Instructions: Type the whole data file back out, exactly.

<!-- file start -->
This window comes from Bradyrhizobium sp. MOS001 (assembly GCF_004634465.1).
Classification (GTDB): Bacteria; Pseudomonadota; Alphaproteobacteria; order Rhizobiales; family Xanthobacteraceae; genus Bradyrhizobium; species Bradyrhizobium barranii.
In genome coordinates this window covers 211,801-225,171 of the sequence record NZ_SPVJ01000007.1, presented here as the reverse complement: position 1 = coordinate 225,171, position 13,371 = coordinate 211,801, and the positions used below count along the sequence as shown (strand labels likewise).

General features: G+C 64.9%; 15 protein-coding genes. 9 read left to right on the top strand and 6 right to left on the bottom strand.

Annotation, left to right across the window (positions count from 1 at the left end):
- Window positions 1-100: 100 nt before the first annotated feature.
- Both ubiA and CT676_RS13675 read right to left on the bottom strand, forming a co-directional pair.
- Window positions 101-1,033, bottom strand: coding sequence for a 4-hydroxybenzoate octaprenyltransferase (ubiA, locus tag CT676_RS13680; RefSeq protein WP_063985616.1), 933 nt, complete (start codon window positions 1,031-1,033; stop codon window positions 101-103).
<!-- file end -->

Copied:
This window comes from Bradyrhizobium sp. MOS001 (assembly GCF_004634465.1).
Classification (GTDB): Bacteria; Pseudomonadota; Alphaproteobacteria; order Rhizobiales; family Xanthobacteraceae; genus Bradyrhizobium; species Bradyrhizobium barranii.
In genome coordinates this window covers 211,801-225,171 of the sequence record NZ_SPVJ01000007.1, presented here as the reverse complement: position 1 = coordinate 225,171, position 13,371 = coordinate 211,801, and the positions used below count along the sequence as shown (strand labels likewise).

General features: G+C 64.9%; 15 protein-coding genes. 9 read left to right on the top strand and 6 right to left on the bottom strand.

Annotation, left to right across the window (positions count from 1 at the left end):
- Window positions 1-100: 100 nt before the first annotated feature.
- Both ubiA and CT676_RS13675 read right to left on the bottom strand, forming a co-directional pair.
- Window positions 101-1,033, bottom strand: coding sequence for a 4-hydroxybenzoate octaprenyltransferase (ubiA, locus tag CT676_RS13680; RefSeq protein WP_063985616.1), 933 nt, complete (start codon window positions 1,031-1,033; stop codon window positions 101-103).